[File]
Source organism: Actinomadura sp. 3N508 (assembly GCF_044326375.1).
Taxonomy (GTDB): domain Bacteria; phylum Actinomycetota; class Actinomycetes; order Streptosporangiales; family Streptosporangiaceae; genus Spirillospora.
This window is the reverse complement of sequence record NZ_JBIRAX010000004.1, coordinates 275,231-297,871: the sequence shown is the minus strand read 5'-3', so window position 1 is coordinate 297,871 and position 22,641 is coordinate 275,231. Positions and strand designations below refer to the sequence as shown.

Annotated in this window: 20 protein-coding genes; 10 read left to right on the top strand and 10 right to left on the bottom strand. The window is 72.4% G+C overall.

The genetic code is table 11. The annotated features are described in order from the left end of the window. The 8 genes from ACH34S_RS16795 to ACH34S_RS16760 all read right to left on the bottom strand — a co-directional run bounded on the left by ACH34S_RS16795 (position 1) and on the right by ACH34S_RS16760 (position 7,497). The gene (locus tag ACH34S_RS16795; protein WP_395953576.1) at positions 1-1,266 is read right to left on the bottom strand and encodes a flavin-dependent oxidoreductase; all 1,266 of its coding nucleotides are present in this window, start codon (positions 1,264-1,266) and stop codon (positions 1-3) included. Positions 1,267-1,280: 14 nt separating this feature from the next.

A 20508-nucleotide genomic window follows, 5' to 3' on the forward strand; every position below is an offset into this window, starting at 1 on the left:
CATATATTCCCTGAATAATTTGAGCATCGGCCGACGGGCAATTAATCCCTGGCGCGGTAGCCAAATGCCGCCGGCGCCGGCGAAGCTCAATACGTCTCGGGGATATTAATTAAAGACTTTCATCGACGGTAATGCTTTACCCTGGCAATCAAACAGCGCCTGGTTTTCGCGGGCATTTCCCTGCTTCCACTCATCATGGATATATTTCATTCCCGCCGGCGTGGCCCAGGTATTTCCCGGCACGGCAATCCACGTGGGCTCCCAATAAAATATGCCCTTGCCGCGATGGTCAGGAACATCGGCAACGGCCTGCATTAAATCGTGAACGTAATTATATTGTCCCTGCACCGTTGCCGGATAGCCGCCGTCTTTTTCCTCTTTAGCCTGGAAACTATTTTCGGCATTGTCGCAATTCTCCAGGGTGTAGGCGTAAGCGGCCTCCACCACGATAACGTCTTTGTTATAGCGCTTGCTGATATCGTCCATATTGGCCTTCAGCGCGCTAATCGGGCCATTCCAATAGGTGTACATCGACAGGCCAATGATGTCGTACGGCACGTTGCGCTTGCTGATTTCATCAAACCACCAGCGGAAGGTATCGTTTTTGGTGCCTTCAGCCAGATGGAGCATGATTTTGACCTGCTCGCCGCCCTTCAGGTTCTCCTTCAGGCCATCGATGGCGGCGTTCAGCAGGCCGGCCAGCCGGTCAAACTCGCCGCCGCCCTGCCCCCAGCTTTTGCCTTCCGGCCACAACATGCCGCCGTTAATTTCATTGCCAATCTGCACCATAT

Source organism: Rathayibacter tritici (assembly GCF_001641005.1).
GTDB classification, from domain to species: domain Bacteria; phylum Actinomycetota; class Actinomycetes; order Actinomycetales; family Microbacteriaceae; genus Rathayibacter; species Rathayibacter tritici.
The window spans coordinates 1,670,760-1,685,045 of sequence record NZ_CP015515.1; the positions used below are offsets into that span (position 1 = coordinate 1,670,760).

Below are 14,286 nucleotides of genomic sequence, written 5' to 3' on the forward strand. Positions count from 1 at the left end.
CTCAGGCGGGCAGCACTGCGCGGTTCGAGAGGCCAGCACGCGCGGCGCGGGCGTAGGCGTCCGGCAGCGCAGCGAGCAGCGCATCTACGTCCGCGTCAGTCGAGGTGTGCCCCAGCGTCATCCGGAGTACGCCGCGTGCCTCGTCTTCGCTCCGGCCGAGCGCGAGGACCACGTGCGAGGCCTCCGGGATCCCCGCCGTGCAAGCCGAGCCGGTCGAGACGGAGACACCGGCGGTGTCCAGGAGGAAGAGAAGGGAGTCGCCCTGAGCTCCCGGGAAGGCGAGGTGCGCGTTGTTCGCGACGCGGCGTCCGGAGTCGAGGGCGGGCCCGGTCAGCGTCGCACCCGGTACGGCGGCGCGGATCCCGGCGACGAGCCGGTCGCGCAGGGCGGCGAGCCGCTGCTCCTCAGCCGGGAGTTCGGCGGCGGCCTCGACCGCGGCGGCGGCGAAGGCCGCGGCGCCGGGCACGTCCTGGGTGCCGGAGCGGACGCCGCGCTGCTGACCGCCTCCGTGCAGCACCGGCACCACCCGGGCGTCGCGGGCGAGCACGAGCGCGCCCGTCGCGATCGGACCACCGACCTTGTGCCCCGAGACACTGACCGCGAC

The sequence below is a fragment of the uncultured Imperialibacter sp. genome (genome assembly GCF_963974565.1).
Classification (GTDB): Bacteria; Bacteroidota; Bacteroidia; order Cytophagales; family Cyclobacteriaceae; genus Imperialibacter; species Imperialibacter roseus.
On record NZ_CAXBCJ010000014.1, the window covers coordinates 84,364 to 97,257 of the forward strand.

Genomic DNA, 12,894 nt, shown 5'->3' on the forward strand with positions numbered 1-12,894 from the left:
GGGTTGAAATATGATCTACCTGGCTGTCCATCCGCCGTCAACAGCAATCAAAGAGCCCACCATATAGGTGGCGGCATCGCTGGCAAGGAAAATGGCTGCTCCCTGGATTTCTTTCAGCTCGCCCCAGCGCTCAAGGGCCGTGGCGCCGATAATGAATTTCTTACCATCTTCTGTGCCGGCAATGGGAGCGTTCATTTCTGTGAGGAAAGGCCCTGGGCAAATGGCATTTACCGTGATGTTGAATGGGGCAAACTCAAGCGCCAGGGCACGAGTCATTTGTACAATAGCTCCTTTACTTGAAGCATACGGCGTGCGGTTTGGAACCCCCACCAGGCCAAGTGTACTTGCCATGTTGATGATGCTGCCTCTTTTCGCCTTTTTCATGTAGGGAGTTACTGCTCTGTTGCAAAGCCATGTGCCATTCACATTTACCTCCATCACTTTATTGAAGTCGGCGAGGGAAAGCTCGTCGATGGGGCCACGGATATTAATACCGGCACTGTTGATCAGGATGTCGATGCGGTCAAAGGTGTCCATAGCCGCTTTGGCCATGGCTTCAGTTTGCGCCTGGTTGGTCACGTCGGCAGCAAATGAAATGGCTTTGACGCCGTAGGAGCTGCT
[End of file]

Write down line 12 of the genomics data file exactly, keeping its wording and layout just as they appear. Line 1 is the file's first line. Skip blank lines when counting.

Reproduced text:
CTCAGGCGGGCAGCACTGCGCGGTTCGAGAGGCCAGCACGCGCGGCGCGGGCGTAGGCGTCCGGCAGCGCAGCGAGCAGCGCATCTACGTCCGCGTCAGTCGAGGTGTGCCCCAGCGTCATCCGGAGTACGCCGCGTGCCTCGTCTTCGCTCCGGCCGAGCGCGAGGACCACGTGCGAGGCCTCCGGGATCCCCGCCGTGCAAGCCGAGCCGGTCGAGACGGAGACACCGGCGGTGTCCAGGAGGAAGAGAAGGGAGTCGCCCTGAGCTCCCGGGAAGGCGAGGTGCGCGTTGTTCGCGACGCGGCGTCCGGAGTCGAGGGCGGGCCCGGTCAGCGTCGCACCCGGTACGGCGGCGCGGATCCCGGCGACGAGCCGGTCGCGCAGGGCGGCGAGCCGCTGCTCCTCAGCCGGGAGTTCGGCGGCGGCCTCGACCGCGGCGGCGGCGAAGGCCGCGGCGCCGGGCACGTCCTGGGTGCCGGAGCGGACGCCGCGCTGCTGACCGCCTCCGTGCAGCACCGGCACCACCCGGGCGTCGCGGGCGAGCACGAGCGCGCCCGTCGCGATCGGACCACCGACCTTGTGCCCCGAGACACTGACCGCGAC